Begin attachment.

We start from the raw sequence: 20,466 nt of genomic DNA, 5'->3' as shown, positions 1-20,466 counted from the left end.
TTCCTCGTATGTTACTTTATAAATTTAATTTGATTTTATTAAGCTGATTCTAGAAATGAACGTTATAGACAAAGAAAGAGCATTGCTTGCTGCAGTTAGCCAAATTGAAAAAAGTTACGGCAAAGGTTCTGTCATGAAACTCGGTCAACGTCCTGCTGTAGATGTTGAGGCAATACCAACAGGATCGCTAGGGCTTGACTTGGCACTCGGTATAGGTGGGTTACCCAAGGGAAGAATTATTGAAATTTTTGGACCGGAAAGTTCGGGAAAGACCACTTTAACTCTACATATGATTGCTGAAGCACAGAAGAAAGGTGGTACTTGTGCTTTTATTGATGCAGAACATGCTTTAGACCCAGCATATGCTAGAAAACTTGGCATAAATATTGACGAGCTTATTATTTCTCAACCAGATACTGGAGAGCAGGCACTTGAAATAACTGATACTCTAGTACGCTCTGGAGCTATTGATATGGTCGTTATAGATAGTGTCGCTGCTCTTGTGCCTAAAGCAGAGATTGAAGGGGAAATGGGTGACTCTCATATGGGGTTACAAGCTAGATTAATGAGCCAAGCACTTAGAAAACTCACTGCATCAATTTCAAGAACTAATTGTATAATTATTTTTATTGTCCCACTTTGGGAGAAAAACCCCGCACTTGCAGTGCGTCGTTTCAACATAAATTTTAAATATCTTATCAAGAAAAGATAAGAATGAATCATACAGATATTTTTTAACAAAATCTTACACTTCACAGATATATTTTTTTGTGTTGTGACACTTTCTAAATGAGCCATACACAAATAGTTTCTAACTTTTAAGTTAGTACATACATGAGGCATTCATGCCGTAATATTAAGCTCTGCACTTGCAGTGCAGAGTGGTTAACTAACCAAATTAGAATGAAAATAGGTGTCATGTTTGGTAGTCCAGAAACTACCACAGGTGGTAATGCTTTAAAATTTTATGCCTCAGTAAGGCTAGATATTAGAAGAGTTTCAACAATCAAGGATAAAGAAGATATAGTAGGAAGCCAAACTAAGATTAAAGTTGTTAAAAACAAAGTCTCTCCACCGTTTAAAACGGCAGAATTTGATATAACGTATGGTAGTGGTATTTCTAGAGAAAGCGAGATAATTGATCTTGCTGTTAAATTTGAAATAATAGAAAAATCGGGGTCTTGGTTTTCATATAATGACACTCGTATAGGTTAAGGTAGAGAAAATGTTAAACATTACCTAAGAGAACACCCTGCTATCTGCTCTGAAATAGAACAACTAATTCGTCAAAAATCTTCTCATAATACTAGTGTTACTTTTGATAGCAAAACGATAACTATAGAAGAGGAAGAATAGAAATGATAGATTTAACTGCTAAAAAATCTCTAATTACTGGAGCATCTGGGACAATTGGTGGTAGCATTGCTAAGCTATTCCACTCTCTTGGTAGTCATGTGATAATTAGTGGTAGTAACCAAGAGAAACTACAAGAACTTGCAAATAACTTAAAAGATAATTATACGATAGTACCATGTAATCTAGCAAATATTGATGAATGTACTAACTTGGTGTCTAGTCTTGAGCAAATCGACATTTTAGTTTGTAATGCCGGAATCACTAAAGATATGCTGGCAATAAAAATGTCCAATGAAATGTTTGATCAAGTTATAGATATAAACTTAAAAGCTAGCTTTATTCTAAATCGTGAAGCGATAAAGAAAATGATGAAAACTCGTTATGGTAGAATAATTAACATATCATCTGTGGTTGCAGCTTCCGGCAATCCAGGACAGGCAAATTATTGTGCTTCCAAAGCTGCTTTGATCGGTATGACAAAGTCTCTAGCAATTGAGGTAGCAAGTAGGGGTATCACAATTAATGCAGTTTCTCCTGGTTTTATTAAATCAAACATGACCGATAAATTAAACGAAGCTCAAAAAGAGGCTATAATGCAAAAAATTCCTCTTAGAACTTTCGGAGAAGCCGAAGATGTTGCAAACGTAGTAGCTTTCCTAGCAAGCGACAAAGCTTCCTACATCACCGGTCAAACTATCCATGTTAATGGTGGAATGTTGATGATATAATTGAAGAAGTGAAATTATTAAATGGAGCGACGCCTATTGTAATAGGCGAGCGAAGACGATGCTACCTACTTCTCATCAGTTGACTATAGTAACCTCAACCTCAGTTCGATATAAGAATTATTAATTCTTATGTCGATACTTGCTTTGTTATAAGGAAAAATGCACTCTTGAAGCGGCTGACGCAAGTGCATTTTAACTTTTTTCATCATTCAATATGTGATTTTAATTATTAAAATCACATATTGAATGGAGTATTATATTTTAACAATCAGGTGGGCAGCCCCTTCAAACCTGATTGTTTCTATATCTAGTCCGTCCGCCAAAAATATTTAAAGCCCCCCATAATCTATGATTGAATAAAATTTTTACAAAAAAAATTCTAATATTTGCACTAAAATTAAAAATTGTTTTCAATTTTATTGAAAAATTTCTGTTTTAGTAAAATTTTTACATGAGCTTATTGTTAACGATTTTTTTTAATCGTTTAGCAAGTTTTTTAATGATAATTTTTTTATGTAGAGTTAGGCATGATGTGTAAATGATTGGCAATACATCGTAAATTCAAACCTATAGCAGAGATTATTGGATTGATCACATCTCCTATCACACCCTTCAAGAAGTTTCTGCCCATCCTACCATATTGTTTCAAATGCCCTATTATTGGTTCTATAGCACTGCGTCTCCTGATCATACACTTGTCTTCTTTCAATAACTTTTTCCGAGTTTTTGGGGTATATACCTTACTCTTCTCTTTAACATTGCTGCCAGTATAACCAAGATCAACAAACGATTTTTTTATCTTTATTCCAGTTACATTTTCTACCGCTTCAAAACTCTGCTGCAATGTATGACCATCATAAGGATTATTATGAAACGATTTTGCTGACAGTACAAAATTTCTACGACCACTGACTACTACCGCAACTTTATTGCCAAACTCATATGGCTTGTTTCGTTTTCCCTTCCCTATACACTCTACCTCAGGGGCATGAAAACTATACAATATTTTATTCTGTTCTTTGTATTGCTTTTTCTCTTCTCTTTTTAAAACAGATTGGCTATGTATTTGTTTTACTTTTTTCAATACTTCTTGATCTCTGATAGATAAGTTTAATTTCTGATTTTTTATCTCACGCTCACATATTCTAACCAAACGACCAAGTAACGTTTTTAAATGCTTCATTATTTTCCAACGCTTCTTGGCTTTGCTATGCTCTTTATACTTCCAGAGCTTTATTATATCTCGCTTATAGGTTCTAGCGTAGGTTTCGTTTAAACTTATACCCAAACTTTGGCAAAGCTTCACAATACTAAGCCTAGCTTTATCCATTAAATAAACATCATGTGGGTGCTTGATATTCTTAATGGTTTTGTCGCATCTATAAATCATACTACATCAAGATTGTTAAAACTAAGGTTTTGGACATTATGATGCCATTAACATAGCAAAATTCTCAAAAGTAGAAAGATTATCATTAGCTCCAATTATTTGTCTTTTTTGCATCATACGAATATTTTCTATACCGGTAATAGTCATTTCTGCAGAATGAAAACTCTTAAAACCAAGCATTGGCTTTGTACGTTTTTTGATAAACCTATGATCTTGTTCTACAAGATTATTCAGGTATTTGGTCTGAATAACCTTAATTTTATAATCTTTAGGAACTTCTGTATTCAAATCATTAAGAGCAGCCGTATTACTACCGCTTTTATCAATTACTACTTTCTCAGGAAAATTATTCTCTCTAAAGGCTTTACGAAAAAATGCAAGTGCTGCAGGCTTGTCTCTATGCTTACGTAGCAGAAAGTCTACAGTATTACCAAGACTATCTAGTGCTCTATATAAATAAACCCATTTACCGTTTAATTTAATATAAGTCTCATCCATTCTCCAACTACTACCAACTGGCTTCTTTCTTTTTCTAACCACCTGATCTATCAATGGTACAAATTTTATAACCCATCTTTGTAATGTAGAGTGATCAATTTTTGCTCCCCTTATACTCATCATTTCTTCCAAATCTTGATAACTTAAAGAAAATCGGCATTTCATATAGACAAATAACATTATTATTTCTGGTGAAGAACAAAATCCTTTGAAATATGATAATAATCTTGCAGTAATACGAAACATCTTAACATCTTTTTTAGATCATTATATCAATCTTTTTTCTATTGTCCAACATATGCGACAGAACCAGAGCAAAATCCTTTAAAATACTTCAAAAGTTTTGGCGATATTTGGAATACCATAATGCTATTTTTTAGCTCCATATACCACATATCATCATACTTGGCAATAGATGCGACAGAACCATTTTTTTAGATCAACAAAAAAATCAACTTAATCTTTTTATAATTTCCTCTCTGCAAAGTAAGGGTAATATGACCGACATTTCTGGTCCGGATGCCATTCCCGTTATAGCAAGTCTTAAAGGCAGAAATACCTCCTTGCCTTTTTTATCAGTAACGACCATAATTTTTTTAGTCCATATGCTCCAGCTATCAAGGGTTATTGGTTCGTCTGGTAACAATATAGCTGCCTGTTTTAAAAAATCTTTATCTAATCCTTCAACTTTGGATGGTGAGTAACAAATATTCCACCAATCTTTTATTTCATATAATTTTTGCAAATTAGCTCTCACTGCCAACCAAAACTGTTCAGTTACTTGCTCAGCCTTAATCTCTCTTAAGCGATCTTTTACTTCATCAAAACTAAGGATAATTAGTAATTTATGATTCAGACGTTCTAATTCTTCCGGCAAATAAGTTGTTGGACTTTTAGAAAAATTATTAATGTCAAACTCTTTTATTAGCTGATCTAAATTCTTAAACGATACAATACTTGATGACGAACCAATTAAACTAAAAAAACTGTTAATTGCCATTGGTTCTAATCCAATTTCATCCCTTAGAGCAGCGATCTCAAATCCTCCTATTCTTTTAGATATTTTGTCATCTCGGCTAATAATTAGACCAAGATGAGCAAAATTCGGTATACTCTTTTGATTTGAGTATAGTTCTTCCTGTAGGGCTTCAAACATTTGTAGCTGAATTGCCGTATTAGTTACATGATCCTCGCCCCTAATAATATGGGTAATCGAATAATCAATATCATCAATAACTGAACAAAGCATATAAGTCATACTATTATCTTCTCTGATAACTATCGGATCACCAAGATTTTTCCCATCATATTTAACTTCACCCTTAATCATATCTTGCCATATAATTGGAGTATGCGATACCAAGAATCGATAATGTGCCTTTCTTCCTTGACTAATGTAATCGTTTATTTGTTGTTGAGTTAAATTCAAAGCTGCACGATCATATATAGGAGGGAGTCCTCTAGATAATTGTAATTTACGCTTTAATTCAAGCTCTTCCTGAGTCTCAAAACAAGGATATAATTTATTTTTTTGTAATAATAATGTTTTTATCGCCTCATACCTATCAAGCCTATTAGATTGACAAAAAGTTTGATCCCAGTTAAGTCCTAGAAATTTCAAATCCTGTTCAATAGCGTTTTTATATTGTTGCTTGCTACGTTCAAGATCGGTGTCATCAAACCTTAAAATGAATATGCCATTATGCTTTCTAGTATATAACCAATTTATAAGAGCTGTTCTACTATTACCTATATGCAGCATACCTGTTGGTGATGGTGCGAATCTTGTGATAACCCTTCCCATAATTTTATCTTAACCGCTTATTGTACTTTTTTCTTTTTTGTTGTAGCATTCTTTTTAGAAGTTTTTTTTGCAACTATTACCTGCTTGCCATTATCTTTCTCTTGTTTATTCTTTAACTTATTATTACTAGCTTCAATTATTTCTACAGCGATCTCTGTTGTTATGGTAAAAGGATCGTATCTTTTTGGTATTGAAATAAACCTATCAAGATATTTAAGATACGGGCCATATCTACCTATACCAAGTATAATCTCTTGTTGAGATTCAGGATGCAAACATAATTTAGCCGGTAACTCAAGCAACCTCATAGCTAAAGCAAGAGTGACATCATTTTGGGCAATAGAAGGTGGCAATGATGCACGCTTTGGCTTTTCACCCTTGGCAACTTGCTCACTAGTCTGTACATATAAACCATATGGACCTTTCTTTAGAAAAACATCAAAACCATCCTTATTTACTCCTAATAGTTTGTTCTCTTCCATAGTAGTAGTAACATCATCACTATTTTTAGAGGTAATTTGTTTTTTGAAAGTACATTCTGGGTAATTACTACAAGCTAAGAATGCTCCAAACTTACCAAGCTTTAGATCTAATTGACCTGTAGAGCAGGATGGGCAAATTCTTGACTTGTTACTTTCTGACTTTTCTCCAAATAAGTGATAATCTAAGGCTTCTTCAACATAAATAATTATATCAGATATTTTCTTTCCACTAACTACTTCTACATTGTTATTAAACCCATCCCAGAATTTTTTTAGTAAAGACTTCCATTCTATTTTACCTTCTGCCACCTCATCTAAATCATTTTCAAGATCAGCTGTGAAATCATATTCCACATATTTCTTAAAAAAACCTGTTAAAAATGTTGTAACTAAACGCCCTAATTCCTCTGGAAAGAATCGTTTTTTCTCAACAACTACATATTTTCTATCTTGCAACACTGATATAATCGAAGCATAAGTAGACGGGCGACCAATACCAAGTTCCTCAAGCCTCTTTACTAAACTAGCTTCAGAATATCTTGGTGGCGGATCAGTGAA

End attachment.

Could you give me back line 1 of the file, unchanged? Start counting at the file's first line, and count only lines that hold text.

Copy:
We start from the raw sequence: 20,466 nt of genomic DNA, 5'->3' as shown, positions 1-20,466 counted from the left end.